Retirement’s Comic Relief: Preparations for summer sun are looking good

Visiting with my mother by telephone in 1974, I learned of an accident that involved my grandparents. As my 84-year-old grandfather prepared for winter standing on a ladder and shortening chains attached to the ceiling on their front porch swing, he lost his grip. The swing dropped onto my grandmother’s head as she helped, lifting from below. After the call with Mother ended, I immediately dialed my grandparent’s number to get a first-hand report.

When Granddad answered, I explained learning about what happened, then asked, “How is Grandmother doing?”

“Oh, she’ll be alright,” he said. “But, she’ll never look like much again.” I felt ill at first. But, as conversation continued, I realized his comment was only Granddad’s ever-present odd sense of humor.

The event with my grandparents occurred roughly one year before a skin cancer lesion near my own head was discovered. It wasn’t the dangerous kind of cancer. Fortunately, it was a type that could be easily remedied by freezing or removal. When interrogated by the dermatologist back then, I confessed spending considerable time in the sun as a youngster at the swimming pool – without any protection from the sun.

Because I loved swimming, Mother purchased a season pass for me at the local pool each summer. Getting me out of her hair might have also had something to do with it. She would drop me off when the pool opened at noon then pick me up at 5 p.m. six days a week all summer long. By the time school started in the fall, my brown hair was blonde and my completion so brown, I could easily be mistaken for a skinny Kodiak bear cub.

Pharmacist Benjamin Green developed the first sunscreen product in 1944 in response to soldiers stationed in World War II’s Pacific Theater experiencing severe sun burns. In my case during the ’50s and ’60s, sunburns mainly happened in early summer, then quickly diminished as the season at the pool wore on. Using sunscreen as protection from sunburn didn’t seem necessary in those days.

In the five decades since that first skin cancer, worrisome changes found in a variety of places have brought visits once or twice a year to Bismarck dermatologist Dr. William Cornatzer’s office. The total number of worrisome spots encountered during the years since the first in 1975 isn’t certain, but 250 might be a reasonable guess. Prior to the last get-together with Dr. Cornatzer, I casually shared with our adult children that I had a date to see the dermatologist in addition to a number of other events listed on our calendar.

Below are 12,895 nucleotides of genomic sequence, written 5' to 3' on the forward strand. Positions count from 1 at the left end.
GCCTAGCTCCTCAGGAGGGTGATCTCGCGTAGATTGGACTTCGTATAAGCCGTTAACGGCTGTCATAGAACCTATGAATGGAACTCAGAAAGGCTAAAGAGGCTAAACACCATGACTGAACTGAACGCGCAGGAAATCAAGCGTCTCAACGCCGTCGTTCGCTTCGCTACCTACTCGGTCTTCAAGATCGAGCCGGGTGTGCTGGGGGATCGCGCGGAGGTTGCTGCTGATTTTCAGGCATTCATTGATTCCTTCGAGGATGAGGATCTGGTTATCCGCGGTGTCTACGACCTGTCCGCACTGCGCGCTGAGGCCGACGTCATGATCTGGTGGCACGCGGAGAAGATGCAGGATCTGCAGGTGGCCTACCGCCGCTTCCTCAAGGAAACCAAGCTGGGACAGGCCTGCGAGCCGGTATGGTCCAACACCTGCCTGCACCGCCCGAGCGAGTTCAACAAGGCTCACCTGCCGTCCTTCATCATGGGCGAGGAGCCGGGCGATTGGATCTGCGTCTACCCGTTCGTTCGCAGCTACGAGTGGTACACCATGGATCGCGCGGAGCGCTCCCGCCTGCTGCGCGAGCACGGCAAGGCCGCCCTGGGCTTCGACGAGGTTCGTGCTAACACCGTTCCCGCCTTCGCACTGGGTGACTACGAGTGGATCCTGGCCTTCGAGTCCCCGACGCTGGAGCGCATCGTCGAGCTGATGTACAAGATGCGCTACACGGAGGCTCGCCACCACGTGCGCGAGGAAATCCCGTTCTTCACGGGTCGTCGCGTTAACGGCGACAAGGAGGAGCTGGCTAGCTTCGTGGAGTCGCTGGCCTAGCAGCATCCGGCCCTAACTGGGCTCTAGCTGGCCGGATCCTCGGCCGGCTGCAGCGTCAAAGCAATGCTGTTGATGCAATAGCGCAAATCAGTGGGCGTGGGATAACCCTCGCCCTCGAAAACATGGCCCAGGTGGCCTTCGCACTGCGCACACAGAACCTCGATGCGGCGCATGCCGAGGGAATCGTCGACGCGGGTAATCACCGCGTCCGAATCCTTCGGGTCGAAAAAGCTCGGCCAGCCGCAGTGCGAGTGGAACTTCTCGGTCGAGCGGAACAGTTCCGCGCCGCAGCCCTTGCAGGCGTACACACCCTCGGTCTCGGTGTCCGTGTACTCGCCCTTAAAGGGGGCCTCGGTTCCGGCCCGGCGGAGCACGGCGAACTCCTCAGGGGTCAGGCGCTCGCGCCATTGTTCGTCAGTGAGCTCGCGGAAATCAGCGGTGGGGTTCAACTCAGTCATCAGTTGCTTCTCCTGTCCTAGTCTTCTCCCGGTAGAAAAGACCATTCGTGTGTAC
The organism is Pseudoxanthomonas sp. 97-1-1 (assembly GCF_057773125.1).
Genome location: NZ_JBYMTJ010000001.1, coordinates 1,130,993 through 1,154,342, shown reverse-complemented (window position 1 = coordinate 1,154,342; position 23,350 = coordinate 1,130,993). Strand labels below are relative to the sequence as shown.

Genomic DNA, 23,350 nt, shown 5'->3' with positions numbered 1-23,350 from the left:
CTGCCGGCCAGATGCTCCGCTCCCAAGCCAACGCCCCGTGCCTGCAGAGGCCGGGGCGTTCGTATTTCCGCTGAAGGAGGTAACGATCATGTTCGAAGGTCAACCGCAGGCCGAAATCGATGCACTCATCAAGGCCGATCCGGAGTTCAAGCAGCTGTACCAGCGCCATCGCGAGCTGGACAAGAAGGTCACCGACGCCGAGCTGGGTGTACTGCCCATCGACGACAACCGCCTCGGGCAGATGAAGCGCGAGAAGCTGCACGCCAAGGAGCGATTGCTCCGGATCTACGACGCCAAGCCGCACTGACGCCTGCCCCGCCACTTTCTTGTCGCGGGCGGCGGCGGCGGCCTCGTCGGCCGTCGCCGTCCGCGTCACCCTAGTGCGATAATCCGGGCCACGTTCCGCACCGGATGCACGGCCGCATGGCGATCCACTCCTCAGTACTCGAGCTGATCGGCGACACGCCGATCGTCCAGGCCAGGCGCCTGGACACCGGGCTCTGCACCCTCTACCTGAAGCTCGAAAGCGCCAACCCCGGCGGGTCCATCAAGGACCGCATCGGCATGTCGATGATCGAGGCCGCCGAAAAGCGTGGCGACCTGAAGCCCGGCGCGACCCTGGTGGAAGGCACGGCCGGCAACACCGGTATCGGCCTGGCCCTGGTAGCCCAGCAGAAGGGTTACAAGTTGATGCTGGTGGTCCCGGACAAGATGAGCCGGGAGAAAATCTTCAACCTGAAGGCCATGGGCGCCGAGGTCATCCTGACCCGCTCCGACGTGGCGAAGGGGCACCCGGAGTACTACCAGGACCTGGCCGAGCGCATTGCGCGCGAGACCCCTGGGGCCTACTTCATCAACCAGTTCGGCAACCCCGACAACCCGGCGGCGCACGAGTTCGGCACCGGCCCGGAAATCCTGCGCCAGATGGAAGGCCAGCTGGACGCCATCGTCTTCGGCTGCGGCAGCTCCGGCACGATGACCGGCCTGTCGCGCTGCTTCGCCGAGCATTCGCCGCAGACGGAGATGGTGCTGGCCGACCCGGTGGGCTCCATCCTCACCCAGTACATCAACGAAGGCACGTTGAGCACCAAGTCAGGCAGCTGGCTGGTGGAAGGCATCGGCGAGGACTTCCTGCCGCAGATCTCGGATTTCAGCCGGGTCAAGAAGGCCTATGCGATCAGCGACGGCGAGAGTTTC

Cornatzer inspected the two areas I asked about, then wasted no time spotting another half-dozen he didn’t like. “We’ll biopsy this one and this one,” he said, “then freeze here, here, here, here, here and here,” he added, gently poking spots scattered around my noggin with a finger.

By the time I returned to the reception room where Rita was waiting, Band-Aids and a half dozen frozen areas turning red littered my face and neck. “What happened to you? Did you get into a fight?” Rita asked.

“Yeah. You should see the other guy,” I responded.

I share all of this to encourage you and your family to use sunscreen when you venture outdoors this summer. It can be beneficial even when skies are overcast since UV rays of the sun still reach the ground. Judicious use of sun-screening products will reduce the risk of developing skin cancers that leave you looking like me when you’re old and gray – an ancient, dried up slab of Swiss cheese well past its expiration date.

From now on when our grandchildren telephone to ask how my appointment went with the dermatologist, I’ll respond, “Oh, I’ll be alright. But, I’ll probably never look like much again.”


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